When it comes to sexuality or sexual orientation, “straight” and “gay” have become somewhat simplistic in a sea of new terms that provide complex definitions for the varying ways in which people describe themselves. You can be gay and monogamous or straight and polyamorous. The way we define our sexuality is as unique as the way we define ourselves, and the key is to understand what all the various terms mean.

I define myself as a (mostly) heterosexual, nonmonogamous practitioner of polyamory. Say that 10 times fast. I say “mostly” heterosexual because I do find women attractive. I love looking at big titties and big asses, but for the life of me, I cannot get into vaginas. So there’s that.

By definition, my sexual orientation is “straight,” meaning that I am attracted to men, but nonmonogamy is another piece to the puzzle.

Psychology Today identified seven types of nonmonogamy. Those seven types are cheating, or nonconsensual, nonmonogamy; polygamy, which is a form of marriage consisting of more than two people; open relationships, which is an umbrella term for various types of consensual nonmonogamy; swinging, which involves consensual partner sharing or swapping for sexual purposes only; monogamish, wherein primarily monogamous couples have rules that allow for certain types of encounters (sexual or otherwise) outside of their relationship; polyamory and polyfidelity, with polyamory allowing for people to openly conduct sexual or romantic relationships with multiple people, while polyfidelity limits that to a closed group of people; and relationship anarchy, in which people typically go against the cultural norms and standards associated with romantic and sex-based relationships.

That’s a whole lot of definitions, and that’s just one sexual and romantic relationship label.


I am also a cisgender woman, which means I identify with the gender I was assigned at birth. I am also a cishet woman because I am attracted to men.

Transgender people do not identify with the gender they were assigned at birth. While some may opt for surgery, there are many who do not. Transgender identity does not rely upon physical appearance for definition.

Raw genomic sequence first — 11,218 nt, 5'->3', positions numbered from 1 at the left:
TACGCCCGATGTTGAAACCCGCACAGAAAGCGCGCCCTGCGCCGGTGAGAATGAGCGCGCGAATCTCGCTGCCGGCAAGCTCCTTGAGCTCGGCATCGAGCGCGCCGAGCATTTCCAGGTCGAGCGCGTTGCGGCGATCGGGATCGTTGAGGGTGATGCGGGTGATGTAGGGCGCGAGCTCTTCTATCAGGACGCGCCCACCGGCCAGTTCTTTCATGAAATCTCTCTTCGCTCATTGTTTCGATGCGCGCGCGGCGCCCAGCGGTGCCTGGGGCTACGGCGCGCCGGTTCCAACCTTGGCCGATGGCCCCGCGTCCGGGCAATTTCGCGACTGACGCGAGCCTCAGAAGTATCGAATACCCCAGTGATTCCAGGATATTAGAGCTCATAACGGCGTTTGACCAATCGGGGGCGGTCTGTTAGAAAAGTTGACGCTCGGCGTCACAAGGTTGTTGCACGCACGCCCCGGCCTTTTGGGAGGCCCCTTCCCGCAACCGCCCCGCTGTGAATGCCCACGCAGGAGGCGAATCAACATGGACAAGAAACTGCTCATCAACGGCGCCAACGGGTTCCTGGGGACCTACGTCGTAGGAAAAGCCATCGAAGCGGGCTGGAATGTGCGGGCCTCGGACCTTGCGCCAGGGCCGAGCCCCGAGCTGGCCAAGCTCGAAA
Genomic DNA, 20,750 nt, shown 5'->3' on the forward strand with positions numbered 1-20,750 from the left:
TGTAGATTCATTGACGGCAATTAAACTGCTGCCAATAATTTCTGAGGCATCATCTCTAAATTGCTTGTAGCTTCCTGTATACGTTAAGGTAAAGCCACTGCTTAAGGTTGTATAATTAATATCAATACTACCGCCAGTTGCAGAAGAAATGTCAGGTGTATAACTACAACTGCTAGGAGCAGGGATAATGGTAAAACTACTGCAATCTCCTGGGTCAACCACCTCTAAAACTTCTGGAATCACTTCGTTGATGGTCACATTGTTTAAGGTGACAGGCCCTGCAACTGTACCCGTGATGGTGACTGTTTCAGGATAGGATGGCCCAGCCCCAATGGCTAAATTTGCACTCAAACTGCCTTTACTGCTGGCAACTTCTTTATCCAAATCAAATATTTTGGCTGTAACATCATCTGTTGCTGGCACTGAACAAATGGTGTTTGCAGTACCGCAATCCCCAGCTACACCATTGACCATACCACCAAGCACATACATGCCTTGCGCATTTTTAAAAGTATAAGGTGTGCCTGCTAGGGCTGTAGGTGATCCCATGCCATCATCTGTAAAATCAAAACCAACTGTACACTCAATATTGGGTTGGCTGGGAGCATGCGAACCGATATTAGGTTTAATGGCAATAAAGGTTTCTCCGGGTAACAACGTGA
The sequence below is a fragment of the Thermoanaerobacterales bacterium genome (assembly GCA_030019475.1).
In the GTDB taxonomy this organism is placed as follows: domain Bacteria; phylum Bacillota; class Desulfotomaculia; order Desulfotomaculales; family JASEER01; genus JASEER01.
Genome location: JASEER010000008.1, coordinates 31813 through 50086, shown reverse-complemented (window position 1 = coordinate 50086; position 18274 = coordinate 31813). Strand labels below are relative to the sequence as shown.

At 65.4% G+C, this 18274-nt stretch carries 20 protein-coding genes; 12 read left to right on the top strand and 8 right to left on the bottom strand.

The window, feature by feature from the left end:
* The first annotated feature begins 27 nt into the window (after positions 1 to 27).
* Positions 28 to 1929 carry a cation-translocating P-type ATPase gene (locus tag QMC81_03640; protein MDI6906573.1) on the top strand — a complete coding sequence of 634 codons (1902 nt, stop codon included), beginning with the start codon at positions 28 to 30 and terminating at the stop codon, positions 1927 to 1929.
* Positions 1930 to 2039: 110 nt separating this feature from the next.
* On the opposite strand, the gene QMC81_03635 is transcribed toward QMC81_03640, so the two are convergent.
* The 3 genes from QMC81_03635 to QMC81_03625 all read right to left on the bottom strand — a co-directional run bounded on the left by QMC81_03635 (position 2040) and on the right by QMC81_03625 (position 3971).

The term “cis” is Latin for “on this side of,” and it refers to people whose gender identity matches the gender they were assigned at birth.

“Gay” refers to people who are physically, romantically and emotionally attracted to people of the same sex, and “lesbian” is sometimes the preferred term for gay women. The word “homosexual” was used in the past, but according to GLAAD, that term is considered offensive.


Bisexual people are attracted to people of either gender.

“Asexual” describes people who don’t experience sexual attraction.

Pansexuals are attracted to people regardless of their sex or gender identity.

Demisexuals don’t experience sexual attraction until they have created a strong emotional connection with someone.


A sapiosexual needs you to give them good brain first. No, really. They are attracted to your mind above anything else.

The list goes on (including gender nonconforming and gender nonbinary), and even within those labels, there are personal definitions.

So I asked on Twitter: “Do you label your sexuality? If you do, what label do you use, and how do you define it?”


I got varying answers.

I learned that panromantic asexuals are people who seek out romantic relationships so that they can have intimacy, affection and companionship, but they are not sexually attracted to their romantic partners.


The husband in that equation is cisgender, meaning that he identifies with the gender he was assigned at birth. He is also cishet, meaning that he is exclusively attracted to people of the opposite sex.



While the mainstream labels may provide a guideline for people approaching us, the varying definitions we create for ourselves make all the difference—and it’s an important one.

As individuals, we are the only ones who can—and should—define our sexuality. We know what it means for us. It helps us to find the people we are meant to be with.


Bending to the definitions of others creates a situation in which we are asked to operate under what are often limiting constructs of who others want us to be.

We are whole beings who deserve to live in our truth, and defining our sexuality for ourselves is a big part of that.

So how do you label your sexuality? How do you define it? How do you define sex? How do you define gender?


On Thursday at 11 p.m., I will be taking over the official Twitter account of The Root and discussing these questions. Follow The Root on Twitter and join in the conversation using the hashtag #TheRootAfterDark.